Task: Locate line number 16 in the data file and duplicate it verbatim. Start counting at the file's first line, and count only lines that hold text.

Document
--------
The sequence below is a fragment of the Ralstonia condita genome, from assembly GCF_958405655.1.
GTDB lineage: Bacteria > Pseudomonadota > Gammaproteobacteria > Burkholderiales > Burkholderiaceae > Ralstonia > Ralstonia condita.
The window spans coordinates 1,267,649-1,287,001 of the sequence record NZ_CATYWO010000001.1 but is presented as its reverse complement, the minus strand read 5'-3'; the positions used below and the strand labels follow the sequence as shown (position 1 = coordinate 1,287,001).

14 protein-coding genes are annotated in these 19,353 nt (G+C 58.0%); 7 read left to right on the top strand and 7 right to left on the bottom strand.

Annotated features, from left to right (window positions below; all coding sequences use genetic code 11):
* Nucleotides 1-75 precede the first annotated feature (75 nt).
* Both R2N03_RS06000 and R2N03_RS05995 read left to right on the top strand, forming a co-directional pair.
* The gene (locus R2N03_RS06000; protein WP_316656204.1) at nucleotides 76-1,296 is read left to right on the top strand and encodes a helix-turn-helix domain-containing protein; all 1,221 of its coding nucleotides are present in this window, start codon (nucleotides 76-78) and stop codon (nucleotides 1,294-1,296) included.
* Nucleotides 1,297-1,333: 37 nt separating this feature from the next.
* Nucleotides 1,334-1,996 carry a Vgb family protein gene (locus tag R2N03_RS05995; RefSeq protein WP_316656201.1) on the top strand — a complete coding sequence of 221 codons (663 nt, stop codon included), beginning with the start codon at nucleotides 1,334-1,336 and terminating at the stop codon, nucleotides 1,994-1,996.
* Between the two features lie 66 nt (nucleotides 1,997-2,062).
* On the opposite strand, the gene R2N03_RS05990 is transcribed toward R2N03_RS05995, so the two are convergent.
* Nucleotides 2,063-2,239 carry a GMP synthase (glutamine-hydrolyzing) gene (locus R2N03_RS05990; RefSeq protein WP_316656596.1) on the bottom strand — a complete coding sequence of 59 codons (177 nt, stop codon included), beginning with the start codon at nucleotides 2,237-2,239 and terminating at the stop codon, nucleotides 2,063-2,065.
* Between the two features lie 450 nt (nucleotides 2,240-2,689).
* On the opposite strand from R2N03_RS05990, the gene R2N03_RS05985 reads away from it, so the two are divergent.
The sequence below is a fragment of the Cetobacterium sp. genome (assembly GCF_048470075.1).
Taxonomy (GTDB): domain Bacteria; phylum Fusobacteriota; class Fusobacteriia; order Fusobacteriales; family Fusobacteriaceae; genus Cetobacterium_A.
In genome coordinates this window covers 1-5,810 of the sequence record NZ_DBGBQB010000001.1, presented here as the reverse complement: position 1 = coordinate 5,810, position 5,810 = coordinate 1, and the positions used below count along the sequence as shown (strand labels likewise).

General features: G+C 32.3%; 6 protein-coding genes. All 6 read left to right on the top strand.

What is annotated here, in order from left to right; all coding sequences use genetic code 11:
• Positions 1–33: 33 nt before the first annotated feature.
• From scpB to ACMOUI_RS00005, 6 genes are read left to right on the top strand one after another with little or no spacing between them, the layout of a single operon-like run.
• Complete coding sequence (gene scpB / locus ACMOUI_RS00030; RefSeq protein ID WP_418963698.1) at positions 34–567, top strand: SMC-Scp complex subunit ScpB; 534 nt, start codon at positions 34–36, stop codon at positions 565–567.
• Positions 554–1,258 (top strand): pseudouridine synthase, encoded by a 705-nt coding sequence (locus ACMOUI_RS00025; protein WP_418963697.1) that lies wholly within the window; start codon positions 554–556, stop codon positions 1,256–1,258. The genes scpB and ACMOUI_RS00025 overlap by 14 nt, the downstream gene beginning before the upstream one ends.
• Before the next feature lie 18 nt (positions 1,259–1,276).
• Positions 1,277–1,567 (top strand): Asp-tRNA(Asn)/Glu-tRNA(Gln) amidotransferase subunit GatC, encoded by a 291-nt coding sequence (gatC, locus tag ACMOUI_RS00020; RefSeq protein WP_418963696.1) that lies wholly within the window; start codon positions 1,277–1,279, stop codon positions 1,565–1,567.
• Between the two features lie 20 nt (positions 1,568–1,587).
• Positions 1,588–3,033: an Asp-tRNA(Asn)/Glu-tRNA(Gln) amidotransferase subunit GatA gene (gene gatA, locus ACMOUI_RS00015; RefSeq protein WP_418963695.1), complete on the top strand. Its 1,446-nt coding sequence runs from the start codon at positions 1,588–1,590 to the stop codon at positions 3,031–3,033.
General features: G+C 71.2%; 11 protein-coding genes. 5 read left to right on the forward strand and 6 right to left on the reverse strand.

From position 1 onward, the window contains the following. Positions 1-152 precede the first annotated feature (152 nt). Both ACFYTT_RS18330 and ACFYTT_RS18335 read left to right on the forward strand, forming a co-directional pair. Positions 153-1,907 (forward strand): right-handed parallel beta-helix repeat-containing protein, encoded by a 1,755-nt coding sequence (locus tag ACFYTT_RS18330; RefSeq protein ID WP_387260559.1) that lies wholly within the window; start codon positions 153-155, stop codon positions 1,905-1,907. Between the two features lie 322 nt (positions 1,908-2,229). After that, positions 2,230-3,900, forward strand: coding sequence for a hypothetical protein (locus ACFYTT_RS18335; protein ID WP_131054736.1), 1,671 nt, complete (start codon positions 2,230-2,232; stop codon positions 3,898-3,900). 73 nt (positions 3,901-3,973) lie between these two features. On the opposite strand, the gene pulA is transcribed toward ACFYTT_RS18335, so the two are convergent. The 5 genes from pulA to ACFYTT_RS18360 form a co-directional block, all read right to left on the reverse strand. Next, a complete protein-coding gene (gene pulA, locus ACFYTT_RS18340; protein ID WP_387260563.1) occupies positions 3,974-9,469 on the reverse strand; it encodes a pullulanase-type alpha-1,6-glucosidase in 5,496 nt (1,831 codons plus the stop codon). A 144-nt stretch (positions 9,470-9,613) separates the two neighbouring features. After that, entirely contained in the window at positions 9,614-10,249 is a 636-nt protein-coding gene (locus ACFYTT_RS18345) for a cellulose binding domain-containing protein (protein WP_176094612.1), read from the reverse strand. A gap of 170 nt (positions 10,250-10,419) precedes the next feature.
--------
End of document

The sequence below is a fragment of the Cetobacterium sp. genome (assembly GCF_048470075.1).